There are special offers at Easter
About 36% coffee, 40% cola and almost 50% ice cream: the big retail chains are trying to make up for the recent wave of price increases with numerous price campaigns on branded items before Easter.
Food prices are currently rising faster than they have for a long time. Many consumers therefore have to restrict themselves. But ahead of Easter, major grocery stores are trying to entice customers to shop with a flood of special offers. “Discounts are supposed to save Easter”, headlined the specialist newspaper “Lebensmittel Zeitung”.
Around 36% off coffee, 40% on cola and almost 50% off ice cream: If you leaf through the current brochures of Aldi, Lidl, Edeka, Rewe and Co., you will find plenty of special offers. Aldi Nord sends the “price heroes” into the battle for customer favor. Sister company Aldi Süd promises “eye-catching prices” and competitor Lidl “best prices for Easter”. “It seems that retailers want to show what they can do before Easter to attract customers to stores,” food expert Marco Sinn of market research firm IRI told the “Lebensmittel Zeitung”. “This may distract some customers from the recent sharp price hike.”
Sales have exploded
In fact, the food trade is currently under more pressure than it has been in a long time. During the corona pandemic, the food trade was one of the winners of the crisis. Edeka, Rewe and Co. took advantage of the fact that people couldn’t go out for a long time and could barely travel. Instead, consumers indulged at home and were content to dip a little more into their pockets to spoil themselves when shopping. Grocery sales literally exploded.
But that’s yesterday’s news. In the first two months of this year, sales in the food trade were already four percent below the previous year’s level, according to figures from market researcher GfK. And there were also other signs that there could be an “epochal shift” in the buying of everyday goods, said GfK expert Robert Kecskes. In a GfK survey of 1,000 consumers in January, 77% of people were concerned about rising food and drink prices. And nearly half of them said price increases would affect their buying behavior. Keckes is confident that shares would now be even higher given the war in Ukraine.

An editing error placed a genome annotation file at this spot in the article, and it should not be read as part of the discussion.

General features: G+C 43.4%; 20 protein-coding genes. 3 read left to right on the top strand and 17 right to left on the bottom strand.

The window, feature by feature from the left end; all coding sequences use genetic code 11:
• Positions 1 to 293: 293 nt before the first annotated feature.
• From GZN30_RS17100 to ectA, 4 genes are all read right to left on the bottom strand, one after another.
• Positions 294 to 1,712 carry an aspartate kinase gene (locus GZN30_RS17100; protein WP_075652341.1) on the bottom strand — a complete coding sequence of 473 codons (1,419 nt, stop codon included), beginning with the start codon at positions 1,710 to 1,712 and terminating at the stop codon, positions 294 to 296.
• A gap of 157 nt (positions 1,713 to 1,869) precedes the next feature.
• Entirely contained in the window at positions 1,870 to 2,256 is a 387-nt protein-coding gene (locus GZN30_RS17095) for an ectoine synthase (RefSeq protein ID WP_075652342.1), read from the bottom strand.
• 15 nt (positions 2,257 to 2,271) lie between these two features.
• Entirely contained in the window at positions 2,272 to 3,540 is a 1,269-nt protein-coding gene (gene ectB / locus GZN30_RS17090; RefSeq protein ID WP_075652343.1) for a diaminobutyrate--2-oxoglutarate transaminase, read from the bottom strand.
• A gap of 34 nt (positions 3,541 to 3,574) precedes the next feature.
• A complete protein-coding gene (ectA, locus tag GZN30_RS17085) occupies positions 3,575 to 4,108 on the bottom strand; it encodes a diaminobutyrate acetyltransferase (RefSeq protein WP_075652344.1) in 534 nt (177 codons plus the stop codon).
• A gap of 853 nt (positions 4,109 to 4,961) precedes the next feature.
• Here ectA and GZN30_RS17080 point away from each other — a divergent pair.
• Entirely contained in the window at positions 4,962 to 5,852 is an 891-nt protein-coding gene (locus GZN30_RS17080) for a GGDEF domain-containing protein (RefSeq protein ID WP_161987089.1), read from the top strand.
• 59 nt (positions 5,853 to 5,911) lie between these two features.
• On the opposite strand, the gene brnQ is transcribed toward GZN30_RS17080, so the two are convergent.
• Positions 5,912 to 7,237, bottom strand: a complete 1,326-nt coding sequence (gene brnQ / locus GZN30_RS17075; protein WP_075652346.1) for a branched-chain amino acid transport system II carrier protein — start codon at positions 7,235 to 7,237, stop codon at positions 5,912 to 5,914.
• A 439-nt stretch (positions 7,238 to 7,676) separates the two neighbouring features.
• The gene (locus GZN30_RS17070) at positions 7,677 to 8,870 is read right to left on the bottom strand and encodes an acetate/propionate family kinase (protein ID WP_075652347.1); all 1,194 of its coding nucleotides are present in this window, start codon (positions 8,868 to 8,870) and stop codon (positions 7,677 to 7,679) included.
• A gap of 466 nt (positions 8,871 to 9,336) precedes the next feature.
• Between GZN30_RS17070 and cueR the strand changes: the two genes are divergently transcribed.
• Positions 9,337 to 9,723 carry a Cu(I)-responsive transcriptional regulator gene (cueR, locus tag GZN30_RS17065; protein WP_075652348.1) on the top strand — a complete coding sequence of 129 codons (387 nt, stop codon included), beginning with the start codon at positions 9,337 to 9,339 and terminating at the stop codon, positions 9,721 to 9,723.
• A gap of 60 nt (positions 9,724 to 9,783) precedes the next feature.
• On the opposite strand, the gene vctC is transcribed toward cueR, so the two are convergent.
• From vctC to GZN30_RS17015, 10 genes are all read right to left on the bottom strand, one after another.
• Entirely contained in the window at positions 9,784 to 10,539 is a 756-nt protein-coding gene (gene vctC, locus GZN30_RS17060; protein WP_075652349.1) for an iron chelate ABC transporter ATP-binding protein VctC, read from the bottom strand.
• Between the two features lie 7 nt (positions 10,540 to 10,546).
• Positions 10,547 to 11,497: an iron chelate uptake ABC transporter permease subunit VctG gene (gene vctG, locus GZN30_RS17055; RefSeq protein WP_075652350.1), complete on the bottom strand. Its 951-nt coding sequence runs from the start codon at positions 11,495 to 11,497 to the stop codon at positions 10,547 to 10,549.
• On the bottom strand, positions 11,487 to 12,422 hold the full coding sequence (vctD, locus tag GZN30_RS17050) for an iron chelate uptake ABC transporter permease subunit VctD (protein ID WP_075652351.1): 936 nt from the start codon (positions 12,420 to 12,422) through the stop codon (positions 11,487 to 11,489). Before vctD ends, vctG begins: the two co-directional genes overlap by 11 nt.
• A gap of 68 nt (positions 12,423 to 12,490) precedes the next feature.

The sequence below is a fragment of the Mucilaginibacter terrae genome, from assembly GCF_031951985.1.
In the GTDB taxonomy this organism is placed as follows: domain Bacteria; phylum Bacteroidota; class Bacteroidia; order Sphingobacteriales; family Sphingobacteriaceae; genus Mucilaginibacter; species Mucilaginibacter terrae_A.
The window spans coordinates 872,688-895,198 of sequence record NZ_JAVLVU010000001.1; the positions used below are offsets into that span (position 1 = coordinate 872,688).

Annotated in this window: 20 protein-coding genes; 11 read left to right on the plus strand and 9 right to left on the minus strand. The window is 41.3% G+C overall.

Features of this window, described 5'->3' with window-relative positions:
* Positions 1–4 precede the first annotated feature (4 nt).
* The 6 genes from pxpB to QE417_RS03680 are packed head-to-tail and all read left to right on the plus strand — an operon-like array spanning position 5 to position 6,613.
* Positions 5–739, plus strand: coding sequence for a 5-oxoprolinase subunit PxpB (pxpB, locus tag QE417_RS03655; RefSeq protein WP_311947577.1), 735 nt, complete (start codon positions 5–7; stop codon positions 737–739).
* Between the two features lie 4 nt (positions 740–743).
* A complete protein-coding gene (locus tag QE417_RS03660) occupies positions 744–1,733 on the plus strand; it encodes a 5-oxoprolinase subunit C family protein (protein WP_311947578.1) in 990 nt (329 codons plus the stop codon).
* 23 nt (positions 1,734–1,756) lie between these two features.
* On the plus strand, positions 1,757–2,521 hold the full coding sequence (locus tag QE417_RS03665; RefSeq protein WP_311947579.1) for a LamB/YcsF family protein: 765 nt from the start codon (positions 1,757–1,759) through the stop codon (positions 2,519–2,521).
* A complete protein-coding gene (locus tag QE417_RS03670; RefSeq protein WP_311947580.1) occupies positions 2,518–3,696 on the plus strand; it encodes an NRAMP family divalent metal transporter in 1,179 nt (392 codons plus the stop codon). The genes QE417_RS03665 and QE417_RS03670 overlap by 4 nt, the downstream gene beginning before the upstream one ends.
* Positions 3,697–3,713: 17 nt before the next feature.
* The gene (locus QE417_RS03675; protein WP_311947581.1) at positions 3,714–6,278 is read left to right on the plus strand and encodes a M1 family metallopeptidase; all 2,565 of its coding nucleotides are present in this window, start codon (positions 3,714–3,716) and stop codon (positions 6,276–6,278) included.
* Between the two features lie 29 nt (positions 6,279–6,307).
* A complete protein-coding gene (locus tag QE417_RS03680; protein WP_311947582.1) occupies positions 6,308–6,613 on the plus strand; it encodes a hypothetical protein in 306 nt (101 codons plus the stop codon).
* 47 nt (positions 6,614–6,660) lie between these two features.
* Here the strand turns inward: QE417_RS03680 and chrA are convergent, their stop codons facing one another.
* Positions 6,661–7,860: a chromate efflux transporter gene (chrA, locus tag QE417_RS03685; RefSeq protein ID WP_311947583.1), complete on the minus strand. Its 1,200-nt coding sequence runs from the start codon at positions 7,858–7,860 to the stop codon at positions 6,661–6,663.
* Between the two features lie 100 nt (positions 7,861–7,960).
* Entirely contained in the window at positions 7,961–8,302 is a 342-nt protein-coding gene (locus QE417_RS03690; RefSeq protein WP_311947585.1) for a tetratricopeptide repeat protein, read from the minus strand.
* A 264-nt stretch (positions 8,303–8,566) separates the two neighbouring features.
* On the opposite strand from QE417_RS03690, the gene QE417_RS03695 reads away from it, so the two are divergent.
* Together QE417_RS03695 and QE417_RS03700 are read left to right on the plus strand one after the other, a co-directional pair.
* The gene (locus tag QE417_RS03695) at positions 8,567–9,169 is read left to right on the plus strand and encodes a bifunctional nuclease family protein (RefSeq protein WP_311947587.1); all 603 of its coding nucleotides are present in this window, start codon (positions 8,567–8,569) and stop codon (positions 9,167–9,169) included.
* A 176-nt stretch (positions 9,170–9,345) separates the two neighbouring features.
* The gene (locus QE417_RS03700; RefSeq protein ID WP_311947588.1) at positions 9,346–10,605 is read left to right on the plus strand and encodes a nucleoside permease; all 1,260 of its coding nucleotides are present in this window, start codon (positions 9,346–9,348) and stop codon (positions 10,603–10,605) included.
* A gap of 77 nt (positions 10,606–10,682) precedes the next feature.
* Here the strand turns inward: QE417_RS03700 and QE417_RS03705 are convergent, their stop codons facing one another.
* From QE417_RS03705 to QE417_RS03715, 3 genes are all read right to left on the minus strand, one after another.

In fact, there are now signs that the buying behavior of people in Germany could fundamentally change. For the first time since the pandemic began, people used cheaper products more frequently in February, Kecskes reported. The market share of retail brands has increased significantly – at the expense of branded products. Also, for the first time in a long time, discounters took a small market share from supermarkets in February.
Barrage of special offers against inflation
Given these challenges, it’s a promising strategy for retail chains to focus on price campaigns for branded goods, especially ahead of Easter, Kecskes said. After Christmas, Easter is the second central holiday during which people particularly like to buy branded goods. “People are hesitant to switch to house brands. Retailers just have to offer a number of special offers,” Kecskes said.
The current flood of special offers can help consumers weather the flood of price increases, at least in the short term. But in the end, according to Kecskes, they still face a major challenge: “People are willing to pay a little more for their favorite products. But that has to be compensated elsewhere. It has become much more difficult.”